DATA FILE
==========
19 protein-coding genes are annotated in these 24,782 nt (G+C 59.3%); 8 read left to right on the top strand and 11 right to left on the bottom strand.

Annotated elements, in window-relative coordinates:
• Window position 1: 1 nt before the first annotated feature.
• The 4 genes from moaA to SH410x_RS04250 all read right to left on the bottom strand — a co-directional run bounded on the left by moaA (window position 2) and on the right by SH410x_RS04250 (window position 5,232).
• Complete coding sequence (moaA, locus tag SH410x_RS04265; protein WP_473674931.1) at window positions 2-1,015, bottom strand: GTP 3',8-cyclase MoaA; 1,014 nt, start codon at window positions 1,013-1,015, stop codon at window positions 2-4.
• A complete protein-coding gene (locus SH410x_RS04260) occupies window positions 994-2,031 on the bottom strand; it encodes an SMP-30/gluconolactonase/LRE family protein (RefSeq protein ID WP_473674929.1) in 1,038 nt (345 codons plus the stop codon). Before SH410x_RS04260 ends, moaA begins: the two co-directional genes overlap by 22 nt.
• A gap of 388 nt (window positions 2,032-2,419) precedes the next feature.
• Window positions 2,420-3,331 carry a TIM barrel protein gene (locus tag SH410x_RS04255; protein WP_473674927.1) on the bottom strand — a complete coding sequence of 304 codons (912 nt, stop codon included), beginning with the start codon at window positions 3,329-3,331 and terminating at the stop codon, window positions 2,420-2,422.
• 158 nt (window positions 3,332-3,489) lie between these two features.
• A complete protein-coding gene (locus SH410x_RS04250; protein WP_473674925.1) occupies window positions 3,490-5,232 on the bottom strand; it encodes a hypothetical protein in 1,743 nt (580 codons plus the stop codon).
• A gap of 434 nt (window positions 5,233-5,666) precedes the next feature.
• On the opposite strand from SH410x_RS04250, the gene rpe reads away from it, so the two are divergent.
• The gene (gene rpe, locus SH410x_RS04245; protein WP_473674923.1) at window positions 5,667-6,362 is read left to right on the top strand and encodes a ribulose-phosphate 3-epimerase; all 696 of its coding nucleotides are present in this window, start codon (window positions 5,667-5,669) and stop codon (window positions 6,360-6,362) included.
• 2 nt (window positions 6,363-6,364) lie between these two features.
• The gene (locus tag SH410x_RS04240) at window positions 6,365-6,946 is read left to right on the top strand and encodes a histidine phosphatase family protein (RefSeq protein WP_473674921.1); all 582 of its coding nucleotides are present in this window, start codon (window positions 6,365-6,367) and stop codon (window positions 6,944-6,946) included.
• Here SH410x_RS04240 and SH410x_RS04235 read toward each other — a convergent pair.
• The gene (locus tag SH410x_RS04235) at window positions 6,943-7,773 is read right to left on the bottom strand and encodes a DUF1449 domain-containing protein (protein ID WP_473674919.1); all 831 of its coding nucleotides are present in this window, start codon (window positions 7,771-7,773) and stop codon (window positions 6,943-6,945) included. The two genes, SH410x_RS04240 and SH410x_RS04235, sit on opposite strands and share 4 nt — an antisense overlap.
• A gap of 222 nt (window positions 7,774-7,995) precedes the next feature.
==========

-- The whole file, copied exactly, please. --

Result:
19 protein-coding genes are annotated in these 24,782 nt (G+C 59.3%); 8 read left to right on the top strand and 11 right to left on the bottom strand.

Annotated elements, in window-relative coordinates:
• Window position 1: 1 nt before the first annotated feature.
• The 4 genes from moaA to SH410x_RS04250 all read right to left on the bottom strand — a co-directional run bounded on the left by moaA (window position 2) and on the right by SH410x_RS04250 (window position 5,232).
• Complete coding sequence (moaA, locus tag SH410x_RS04265; protein WP_473674931.1) at window positions 2-1,015, bottom strand: GTP 3',8-cyclase MoaA; 1,014 nt, start codon at window positions 1,013-1,015, stop codon at window positions 2-4.
• A complete protein-coding gene (locus SH410x_RS04260) occupies window positions 994-2,031 on the bottom strand; it encodes an SMP-30/gluconolactonase/LRE family protein (RefSeq protein ID WP_473674929.1) in 1,038 nt (345 codons plus the stop codon). Before SH410x_RS04260 ends, moaA begins: the two co-directional genes overlap by 22 nt.
• A gap of 388 nt (window positions 2,032-2,419) precedes the next feature.
• Window positions 2,420-3,331 carry a TIM barrel protein gene (locus tag SH410x_RS04255; protein WP_473674927.1) on the bottom strand — a complete coding sequence of 304 codons (912 nt, stop codon included), beginning with the start codon at window positions 3,329-3,331 and terminating at the stop codon, window positions 2,420-2,422.
• 158 nt (window positions 3,332-3,489) lie between these two features.
• A complete protein-coding gene (locus SH410x_RS04250; protein WP_473674925.1) occupies window positions 3,490-5,232 on the bottom strand; it encodes a hypothetical protein in 1,743 nt (580 codons plus the stop codon).
• A gap of 434 nt (window positions 5,233-5,666) precedes the next feature.
• On the opposite strand from SH410x_RS04250, the gene rpe reads away from it, so the two are divergent.
• The gene (gene rpe, locus SH410x_RS04245; protein WP_473674923.1) at window positions 5,667-6,362 is read left to right on the top strand and encodes a ribulose-phosphate 3-epimerase; all 696 of its coding nucleotides are present in this window, start codon (window positions 5,667-5,669) and stop codon (window positions 6,360-6,362) included.
• 2 nt (window positions 6,363-6,364) lie between these two features.
• The gene (locus tag SH410x_RS04240) at window positions 6,365-6,946 is read left to right on the top strand and encodes a histidine phosphatase family protein (RefSeq protein WP_473674921.1); all 582 of its coding nucleotides are present in this window, start codon (window positions 6,365-6,367) and stop codon (window positions 6,944-6,946) included.
• Here SH410x_RS04240 and SH410x_RS04235 read toward each other — a convergent pair.
• The gene (locus tag SH410x_RS04235) at window positions 6,943-7,773 is read right to left on the bottom strand and encodes a DUF1449 domain-containing protein (protein ID WP_473674919.1); all 831 of its coding nucleotides are present in this window, start codon (window positions 7,771-7,773) and stop codon (window positions 6,943-6,945) included. The two genes, SH410x_RS04240 and SH410x_RS04235, sit on opposite strands and share 4 nt — an antisense overlap.
• A gap of 222 nt (window positions 7,774-7,995) precedes the next feature.